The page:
11:12am Saturday 16 December 2017

Deadly jellyfish "milked" to save lives

 

Associate Professor Bryan Fry is using a new technique to extract venom from box jellyfish

An international research team led by University of Queensland venomologist Associate Professor Bryan Fry has developed a new technique for ‘milking’ box jellyfish to extract deadly venom for the development into lifesaving drugs.

Associate Professor Fry said box jellyfish venom extraction was much more challenging than in snakes and spiders, and research into this type of venom was lagging.

“Jellyfish and other cnidarians are the oldest living venomous creatures, but research has been hampered by a lack of readily obtainable venom harvested in a reproducible manner,” he said.

“More papers are published on snake venom in a single year than have ever been published on jellyfish venom. The reason is a lack of venom supply.

“Without this raw material, life-saving anti venom cannot be developed, and we can’t study how venom components can be developed into new drugs.

“Our method is a practical one that can be used in the field with high efficiency, so it removes a major bottleneck from jellyfish venom research.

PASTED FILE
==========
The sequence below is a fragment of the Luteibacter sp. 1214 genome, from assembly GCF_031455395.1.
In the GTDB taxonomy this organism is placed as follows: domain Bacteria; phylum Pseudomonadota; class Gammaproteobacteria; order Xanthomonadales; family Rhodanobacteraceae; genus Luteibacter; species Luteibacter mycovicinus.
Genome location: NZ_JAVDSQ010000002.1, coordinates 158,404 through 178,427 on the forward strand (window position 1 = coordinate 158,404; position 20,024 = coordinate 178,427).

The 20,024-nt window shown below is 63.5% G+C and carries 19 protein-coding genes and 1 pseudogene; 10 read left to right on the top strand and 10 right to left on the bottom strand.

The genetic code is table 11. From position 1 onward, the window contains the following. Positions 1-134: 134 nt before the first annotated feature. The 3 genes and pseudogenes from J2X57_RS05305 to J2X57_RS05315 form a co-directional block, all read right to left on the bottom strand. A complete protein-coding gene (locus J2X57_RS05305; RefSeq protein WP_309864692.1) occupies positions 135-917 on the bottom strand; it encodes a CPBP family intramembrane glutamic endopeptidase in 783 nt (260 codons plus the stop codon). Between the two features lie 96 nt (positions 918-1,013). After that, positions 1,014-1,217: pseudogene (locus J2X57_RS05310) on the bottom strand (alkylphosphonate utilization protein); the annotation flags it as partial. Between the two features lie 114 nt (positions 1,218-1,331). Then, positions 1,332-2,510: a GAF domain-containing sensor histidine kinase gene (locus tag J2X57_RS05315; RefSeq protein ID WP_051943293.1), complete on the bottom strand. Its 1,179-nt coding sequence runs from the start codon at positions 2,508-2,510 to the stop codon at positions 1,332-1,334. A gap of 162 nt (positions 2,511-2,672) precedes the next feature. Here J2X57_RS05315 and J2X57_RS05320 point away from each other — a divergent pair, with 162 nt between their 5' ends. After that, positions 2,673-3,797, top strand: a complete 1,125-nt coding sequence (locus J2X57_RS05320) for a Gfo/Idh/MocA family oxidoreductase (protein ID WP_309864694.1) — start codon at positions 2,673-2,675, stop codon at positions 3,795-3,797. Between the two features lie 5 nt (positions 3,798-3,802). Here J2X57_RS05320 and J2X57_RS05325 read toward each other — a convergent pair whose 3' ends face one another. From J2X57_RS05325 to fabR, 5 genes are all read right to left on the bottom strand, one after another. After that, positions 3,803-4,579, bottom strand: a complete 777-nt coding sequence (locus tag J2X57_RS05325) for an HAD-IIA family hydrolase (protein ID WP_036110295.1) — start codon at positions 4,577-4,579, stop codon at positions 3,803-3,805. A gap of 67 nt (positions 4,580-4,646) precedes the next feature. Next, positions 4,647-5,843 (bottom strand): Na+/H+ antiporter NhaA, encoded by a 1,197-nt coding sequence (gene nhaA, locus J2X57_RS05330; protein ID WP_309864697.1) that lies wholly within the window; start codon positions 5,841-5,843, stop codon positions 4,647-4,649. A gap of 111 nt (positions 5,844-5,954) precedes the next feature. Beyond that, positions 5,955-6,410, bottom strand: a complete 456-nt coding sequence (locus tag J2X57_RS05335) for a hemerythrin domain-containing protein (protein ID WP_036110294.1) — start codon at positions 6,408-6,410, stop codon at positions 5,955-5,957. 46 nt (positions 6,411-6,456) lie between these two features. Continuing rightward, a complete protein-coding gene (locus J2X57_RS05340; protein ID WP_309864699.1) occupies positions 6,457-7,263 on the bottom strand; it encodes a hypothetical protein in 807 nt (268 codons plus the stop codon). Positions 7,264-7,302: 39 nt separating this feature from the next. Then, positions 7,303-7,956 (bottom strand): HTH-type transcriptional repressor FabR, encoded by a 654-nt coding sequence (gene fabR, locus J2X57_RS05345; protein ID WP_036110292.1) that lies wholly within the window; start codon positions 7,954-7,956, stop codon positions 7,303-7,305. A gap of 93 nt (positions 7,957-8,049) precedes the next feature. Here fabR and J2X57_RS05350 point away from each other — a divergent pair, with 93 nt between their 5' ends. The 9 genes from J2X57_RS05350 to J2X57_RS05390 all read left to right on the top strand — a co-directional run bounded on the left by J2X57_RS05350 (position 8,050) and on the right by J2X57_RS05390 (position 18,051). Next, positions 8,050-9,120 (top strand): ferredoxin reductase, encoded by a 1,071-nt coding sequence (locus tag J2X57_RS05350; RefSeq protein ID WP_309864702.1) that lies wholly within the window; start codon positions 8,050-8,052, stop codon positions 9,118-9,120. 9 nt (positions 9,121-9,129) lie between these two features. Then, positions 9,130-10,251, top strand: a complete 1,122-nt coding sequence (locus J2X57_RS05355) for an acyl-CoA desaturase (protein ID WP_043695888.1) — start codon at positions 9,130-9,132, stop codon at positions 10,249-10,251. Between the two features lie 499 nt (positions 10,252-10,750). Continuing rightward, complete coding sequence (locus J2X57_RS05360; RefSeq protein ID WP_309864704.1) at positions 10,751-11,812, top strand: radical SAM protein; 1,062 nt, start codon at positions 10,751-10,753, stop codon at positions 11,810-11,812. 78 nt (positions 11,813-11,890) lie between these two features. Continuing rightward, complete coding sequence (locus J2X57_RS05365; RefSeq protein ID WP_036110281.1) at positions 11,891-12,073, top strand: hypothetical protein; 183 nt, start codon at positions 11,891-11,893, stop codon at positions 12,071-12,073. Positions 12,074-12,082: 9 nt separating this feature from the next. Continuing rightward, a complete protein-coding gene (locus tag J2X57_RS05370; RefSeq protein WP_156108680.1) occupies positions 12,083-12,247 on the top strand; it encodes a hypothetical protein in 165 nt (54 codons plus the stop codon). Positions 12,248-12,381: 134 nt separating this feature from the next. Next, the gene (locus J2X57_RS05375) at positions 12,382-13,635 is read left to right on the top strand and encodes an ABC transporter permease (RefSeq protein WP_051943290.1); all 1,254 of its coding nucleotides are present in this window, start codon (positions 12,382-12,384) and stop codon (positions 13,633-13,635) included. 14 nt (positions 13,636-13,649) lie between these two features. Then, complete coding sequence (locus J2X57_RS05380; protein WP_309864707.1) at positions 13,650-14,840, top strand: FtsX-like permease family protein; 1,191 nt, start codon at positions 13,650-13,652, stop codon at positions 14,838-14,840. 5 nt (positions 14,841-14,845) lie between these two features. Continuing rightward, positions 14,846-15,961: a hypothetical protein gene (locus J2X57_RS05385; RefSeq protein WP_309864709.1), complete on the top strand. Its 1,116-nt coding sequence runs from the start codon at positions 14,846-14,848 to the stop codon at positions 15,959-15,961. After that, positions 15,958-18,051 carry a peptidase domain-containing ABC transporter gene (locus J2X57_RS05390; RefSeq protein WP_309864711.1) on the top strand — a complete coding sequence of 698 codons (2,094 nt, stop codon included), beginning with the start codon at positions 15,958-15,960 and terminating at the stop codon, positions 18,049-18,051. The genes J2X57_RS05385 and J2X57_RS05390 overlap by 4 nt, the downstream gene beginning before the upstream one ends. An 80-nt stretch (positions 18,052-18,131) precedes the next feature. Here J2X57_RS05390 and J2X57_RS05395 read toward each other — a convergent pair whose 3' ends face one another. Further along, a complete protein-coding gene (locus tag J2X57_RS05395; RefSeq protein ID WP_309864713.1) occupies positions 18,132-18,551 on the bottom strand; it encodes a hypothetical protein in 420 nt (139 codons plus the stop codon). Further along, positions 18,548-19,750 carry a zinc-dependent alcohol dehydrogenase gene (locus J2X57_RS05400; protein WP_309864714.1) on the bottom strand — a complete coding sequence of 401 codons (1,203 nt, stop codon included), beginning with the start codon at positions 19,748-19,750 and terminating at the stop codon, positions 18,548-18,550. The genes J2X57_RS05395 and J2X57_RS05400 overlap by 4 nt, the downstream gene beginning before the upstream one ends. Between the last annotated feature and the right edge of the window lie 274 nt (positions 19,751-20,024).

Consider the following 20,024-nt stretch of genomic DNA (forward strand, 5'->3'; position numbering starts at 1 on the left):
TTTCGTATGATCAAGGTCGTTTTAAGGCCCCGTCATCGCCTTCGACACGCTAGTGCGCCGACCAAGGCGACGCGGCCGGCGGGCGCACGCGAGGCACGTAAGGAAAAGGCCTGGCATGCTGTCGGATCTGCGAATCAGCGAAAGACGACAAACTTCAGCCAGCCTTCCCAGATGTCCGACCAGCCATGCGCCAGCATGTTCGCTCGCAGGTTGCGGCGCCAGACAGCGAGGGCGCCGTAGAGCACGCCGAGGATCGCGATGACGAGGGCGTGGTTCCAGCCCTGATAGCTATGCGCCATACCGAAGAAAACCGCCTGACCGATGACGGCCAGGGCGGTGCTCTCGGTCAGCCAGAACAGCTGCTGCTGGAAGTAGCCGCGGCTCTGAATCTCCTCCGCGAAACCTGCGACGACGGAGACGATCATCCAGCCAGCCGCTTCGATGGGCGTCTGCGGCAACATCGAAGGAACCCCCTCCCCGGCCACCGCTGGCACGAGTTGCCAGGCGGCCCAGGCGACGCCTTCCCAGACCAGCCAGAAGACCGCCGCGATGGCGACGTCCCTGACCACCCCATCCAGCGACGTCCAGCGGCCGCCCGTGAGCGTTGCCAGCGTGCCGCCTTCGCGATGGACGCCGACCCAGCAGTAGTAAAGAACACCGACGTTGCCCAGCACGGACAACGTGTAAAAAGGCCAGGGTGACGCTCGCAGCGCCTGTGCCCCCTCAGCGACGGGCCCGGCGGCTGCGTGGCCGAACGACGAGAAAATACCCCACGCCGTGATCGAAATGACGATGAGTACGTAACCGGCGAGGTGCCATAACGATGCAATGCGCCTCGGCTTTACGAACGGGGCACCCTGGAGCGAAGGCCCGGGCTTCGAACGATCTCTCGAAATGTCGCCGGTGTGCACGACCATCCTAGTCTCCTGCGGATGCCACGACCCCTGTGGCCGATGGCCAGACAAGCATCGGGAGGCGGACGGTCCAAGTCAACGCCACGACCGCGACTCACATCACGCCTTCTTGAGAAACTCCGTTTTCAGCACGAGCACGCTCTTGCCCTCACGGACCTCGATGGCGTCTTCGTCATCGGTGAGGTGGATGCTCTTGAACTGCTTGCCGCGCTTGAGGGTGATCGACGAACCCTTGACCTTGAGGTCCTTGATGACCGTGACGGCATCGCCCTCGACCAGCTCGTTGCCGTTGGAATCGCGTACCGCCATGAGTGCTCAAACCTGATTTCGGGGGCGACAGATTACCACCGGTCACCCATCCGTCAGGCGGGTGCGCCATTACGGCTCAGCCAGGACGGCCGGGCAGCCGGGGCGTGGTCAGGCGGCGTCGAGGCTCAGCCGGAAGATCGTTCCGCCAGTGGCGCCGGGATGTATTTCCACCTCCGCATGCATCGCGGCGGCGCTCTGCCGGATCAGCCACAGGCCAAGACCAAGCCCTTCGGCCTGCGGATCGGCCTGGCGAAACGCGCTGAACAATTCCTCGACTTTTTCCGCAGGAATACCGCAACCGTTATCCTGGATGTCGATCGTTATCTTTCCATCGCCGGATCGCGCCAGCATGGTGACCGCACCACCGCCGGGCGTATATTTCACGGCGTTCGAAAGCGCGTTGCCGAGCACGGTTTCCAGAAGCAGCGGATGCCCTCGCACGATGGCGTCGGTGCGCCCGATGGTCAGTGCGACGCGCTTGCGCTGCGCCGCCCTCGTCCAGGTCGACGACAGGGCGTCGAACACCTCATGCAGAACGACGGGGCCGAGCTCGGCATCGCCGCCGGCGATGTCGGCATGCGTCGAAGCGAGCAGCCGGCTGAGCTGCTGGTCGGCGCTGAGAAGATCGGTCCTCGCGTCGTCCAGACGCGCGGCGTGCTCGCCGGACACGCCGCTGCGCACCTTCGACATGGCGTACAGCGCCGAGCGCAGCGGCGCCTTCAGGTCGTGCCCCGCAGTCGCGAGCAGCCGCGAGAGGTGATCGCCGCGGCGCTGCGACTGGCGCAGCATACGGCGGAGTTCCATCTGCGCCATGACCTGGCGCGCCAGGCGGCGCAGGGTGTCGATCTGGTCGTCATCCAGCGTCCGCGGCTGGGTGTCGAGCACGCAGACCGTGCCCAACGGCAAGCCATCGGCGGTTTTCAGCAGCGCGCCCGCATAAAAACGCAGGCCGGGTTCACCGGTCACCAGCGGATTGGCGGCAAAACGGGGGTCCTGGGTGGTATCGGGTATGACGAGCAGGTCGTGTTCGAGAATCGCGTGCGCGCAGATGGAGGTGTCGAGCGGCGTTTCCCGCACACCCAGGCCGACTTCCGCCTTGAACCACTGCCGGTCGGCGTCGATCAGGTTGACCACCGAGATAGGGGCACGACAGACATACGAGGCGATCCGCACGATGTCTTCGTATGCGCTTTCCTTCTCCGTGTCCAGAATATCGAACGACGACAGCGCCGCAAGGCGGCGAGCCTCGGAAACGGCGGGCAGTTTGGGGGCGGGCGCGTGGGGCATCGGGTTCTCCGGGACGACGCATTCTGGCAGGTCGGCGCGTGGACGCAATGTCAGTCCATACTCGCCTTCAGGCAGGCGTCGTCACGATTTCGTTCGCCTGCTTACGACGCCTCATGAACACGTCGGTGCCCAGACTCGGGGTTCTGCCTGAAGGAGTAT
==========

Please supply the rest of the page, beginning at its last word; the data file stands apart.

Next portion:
“Obtaining venom from these jellyfish has been challenging, and many methods have been used, with some taking more than two weeks while others yield only very tiny amounts of pure venom.

“These previous methods also resulted in the venom being heavily contaminated with material such as mucus.”

A sting from a box jellyfish can kill a human in minutes and the pain alone can cause the body to go into deadly shock.

The new method uses ethanol to cause tentacle venom cells – nematocysts – to fire. Immediate firing of the nematocysts allows the researchers to collect venom from the box jellyfish.

Professor Fry said the success of ethanol was ironic, as the substance would actually exacerbate the result of a sting if used as first-aid treatment.

“It is very much a case of doing something that would be the wrong thing from a first-aid perspective, which ironically turns out to be an extremely simple field technique to obtain high-quality venom,” he said.

 “All aspects of this research come with unique difficulties, such as a handling a delicate animal which is impossible to keep or breed in captivity and is found only in cyclone-prone areas of northern Australia and the Indo-Pacific region, often in crocodile habitat.”

“We anticipate that this process will be equally useful for collecting venom from all other jellyfish.”

The research has been published in the journal Toxins.

Media: Bryan Fry, +61 400 193 182, bgfry@uq.edu.au  or Caroline Bird, UQ Communications, +61 7 3365 1130 or c.bird1@uq.edu.au


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